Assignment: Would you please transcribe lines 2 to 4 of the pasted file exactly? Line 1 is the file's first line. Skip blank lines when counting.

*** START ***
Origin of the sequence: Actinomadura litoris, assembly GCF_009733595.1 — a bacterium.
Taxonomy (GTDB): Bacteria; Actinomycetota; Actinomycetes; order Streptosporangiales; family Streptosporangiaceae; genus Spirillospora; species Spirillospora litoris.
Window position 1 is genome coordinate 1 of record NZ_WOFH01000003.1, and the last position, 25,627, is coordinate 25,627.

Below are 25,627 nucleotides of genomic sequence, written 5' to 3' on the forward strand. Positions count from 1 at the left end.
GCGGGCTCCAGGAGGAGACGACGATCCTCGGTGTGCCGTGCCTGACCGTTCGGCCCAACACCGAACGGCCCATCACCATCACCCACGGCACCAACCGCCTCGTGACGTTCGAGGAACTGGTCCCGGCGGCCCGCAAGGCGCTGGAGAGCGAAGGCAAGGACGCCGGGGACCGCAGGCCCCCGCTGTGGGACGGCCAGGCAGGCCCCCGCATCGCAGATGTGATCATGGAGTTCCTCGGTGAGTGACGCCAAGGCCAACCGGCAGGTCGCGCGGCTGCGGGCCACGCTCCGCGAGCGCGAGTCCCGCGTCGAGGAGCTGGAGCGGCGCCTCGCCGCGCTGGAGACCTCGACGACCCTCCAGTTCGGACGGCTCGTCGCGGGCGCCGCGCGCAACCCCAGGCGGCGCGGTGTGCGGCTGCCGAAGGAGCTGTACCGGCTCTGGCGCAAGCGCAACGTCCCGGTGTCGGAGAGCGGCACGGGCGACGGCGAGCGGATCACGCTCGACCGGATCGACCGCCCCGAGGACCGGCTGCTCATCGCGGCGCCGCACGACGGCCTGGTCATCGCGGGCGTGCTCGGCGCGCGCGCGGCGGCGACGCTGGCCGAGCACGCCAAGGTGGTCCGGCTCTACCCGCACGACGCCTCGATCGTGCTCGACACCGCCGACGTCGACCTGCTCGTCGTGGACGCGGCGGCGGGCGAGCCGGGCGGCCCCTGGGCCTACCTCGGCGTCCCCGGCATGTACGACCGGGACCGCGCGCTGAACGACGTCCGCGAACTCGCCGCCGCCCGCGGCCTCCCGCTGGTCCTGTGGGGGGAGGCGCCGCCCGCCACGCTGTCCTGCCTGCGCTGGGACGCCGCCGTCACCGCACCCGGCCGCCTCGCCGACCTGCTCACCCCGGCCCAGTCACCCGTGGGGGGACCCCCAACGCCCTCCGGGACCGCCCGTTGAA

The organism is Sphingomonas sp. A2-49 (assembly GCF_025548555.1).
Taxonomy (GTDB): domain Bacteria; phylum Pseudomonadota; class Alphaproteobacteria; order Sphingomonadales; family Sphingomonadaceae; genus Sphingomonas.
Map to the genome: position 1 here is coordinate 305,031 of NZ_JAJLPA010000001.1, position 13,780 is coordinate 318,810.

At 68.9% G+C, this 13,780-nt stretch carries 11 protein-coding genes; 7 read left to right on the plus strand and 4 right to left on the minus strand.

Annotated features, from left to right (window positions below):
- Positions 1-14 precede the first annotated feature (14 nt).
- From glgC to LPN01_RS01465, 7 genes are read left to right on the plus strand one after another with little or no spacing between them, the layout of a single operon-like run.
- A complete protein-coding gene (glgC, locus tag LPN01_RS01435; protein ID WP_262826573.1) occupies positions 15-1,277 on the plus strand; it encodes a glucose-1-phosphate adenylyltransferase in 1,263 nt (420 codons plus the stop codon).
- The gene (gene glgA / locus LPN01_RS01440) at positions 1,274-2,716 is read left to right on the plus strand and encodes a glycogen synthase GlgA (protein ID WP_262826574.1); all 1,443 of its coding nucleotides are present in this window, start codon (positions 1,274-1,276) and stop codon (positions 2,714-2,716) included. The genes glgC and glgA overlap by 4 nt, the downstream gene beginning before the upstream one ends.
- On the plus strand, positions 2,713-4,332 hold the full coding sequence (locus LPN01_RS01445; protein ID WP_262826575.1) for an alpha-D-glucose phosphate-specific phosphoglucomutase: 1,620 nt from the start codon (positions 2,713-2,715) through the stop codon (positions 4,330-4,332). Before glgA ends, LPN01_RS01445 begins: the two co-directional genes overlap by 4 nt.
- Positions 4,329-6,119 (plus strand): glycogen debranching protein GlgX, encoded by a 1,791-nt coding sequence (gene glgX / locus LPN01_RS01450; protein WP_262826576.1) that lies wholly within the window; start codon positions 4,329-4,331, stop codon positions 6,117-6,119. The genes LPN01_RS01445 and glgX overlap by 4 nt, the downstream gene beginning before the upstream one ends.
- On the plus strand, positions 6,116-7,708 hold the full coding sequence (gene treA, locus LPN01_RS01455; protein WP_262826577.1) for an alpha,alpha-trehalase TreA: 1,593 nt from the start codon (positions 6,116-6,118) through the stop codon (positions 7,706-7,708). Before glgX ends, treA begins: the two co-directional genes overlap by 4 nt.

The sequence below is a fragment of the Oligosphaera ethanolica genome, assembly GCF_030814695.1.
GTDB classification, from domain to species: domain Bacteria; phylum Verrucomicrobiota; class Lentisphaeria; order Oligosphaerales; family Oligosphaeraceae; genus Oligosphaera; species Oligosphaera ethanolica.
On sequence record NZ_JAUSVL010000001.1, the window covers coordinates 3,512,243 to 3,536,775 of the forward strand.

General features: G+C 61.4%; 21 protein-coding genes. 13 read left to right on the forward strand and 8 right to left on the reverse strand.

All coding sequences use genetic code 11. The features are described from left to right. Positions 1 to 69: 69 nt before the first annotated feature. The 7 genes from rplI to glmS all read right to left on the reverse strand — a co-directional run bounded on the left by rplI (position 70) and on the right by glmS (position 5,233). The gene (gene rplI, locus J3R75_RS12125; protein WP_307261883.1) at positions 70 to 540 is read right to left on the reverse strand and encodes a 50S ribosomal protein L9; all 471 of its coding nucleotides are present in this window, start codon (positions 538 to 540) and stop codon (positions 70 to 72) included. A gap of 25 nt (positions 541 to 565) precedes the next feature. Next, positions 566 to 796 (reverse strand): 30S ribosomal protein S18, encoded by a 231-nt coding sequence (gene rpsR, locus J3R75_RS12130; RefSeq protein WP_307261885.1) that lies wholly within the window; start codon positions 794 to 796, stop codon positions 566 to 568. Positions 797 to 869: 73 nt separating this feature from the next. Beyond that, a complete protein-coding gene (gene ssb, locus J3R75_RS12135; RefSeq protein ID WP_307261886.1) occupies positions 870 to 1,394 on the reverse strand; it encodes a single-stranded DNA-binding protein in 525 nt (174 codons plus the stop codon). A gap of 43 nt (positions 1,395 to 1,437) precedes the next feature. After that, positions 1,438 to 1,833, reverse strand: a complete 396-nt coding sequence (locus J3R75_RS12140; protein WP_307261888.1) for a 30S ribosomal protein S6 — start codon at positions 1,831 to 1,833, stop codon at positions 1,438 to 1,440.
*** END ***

Taxonomy (GTDB): Bacteria; Actinomycetota; Actinomycetes; order Streptosporangiales; family Streptosporangiaceae; genus Spirillospora; species Spirillospora litoris.
Window position 1 is genome coordinate 1 of record NZ_WOFH01000003.1, and the last position, 25,627, is coordinate 25,627.

Below are 25,627 nucleotides of genomic sequence, written 5' to 3' on the forward strand. Positions count from 1 at the left end.